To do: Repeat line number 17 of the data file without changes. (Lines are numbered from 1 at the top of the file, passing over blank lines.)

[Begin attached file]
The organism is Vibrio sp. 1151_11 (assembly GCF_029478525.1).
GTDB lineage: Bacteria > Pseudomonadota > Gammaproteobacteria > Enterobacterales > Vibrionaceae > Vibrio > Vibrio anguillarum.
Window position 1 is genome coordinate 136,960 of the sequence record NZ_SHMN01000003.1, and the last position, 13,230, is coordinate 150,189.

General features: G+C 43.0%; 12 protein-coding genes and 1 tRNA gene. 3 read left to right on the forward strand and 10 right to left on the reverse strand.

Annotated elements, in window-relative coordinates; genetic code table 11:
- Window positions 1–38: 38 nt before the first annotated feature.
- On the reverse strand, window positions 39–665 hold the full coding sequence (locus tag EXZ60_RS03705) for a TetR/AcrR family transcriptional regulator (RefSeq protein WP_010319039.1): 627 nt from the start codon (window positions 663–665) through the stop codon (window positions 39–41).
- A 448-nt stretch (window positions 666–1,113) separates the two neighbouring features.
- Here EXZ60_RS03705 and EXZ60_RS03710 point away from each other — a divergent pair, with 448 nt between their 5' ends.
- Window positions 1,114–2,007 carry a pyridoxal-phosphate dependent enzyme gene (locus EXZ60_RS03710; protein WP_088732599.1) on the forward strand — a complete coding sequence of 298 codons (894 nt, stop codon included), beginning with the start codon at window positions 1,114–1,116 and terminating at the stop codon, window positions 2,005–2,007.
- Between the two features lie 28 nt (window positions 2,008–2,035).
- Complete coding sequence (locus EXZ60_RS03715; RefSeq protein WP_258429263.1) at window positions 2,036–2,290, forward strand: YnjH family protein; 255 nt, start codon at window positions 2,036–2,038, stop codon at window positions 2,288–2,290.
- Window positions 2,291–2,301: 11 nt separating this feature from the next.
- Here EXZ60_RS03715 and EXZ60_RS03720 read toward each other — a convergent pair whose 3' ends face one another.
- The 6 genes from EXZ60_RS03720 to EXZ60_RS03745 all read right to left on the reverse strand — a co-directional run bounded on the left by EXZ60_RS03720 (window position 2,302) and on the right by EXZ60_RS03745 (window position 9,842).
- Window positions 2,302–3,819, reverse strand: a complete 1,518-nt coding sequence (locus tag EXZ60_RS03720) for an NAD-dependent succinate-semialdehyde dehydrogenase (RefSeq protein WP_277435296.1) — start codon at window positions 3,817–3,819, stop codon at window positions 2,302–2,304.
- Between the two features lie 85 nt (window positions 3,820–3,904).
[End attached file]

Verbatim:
- Between the two features lie 85 nt (window positions 3,820–3,904).